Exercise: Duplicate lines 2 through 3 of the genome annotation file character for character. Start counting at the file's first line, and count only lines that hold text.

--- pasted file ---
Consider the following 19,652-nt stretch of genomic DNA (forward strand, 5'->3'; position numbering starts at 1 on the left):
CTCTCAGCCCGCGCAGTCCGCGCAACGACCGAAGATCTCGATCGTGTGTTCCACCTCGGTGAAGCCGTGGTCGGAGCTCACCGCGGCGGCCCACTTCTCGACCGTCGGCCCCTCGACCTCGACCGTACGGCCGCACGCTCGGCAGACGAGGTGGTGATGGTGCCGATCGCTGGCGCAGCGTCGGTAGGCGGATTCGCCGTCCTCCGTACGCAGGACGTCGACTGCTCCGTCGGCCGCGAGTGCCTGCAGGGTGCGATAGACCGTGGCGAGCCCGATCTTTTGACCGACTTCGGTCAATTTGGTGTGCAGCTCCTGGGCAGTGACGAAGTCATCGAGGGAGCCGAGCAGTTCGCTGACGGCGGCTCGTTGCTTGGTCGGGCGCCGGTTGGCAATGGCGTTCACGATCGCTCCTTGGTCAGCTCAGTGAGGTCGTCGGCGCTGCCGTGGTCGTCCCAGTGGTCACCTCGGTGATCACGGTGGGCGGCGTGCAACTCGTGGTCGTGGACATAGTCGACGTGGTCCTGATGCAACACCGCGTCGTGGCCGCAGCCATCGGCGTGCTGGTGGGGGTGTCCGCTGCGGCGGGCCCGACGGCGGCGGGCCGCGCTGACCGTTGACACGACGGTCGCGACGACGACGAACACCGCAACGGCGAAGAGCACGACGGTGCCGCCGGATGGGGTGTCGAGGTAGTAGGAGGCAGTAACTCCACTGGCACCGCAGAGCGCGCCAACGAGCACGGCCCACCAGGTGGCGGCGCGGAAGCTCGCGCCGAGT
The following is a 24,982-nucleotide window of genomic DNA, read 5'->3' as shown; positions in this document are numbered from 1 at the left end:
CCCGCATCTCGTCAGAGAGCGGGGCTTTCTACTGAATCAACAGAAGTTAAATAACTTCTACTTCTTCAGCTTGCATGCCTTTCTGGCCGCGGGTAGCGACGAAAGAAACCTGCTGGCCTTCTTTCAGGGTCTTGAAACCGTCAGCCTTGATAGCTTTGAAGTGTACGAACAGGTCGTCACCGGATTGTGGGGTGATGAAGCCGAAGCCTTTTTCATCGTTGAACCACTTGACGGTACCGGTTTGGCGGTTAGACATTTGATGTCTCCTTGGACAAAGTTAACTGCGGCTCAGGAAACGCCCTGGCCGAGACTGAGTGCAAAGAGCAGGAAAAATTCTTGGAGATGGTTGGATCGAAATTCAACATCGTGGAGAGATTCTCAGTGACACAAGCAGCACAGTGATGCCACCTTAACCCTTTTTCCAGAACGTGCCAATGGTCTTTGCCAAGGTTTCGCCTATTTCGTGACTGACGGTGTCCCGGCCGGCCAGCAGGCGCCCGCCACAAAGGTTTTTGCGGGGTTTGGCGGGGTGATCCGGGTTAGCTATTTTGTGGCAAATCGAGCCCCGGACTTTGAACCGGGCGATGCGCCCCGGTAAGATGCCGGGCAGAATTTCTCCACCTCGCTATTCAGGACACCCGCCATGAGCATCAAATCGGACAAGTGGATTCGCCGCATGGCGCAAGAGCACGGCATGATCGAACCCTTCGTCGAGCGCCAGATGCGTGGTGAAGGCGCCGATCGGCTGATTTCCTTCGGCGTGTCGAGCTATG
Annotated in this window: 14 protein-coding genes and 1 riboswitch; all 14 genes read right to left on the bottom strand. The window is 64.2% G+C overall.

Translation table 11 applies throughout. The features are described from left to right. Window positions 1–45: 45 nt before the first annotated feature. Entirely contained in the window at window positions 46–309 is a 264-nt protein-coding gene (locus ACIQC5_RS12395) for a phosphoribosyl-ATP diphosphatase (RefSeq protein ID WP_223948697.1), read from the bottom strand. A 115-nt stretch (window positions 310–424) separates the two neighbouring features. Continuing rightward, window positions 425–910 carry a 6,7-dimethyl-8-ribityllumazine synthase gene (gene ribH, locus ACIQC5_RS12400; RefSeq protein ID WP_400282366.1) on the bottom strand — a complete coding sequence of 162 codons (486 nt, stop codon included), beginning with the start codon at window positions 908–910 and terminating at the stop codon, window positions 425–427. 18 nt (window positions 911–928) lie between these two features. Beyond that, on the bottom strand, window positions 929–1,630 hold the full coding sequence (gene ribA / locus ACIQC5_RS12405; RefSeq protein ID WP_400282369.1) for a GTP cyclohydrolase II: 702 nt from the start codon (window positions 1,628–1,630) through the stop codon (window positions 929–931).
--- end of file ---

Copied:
CTCTCAGCCCGCGCAGTCCGCGCAACGACCGAAGATCTCGATCGTGTGTTCCACCTCGGTGAAGCCGTGGTCGGAGCTCACCGCGGCGGCCCACTTCTCGACCGTCGGCCCCTCGACCTCGACCGTACGGCCGCACGCTCGGCAGACGAGGTGGTGATGGTGCCGATCGCTGGCGCAGCGTCGGTAGGCGGATTCGCCGTCCTCCGTACGCAGGACGTCGACTGCTCCGTCGGCCGCGAGTGCCTGCAGGGTGCGATAGACCGTGGCGAGCCCGATCTTTTGACCGACTTCGGTCAATTTGGTGTGCAGCTCCTGGGCAGTGACGAAGTCATCGAGGGAGCCGAGCAGTTCGCTGACGGCGGCTCGTTGCTTGGTCGGGCGCCGGTTGGCAATGGCGTTCACGATCGCTCCTTGGTCAGCTCAGTGAGGTCGTCGGCGCTGCCGTGGTCGTCCCAGTGGTCACCTCGGTGATCACGGTGGGCGGCGTGCAACTCGTGGTCGTGGACATAGTCGACGTGGTCCTGATGCAACACCGCGTCGTGGCCGCAGCCATCGGCGTGCTGGTGGGGGTGTCCGCTGCGGCGGGCCCGACGGCGGCGGGCCGCGCTGACCGTTGACACGACGGTCGCGACGACGACGAACACCGCAACGGCGAAGAGCACGACGGTGCCGCCGGATGGGGTGTCGAGGTAGTAGGAGGCAGTAACTCCACTGGCACCGCAGAGCGCGCCAACGAGCACGGCCCACCAGGTGGCGGCGCGGAAGCTCGCGCCGAGT
The following is a 24,982-nucleotide window of genomic DNA, read 5'->3' as shown; positions in this document are numbered from 1 at the left end: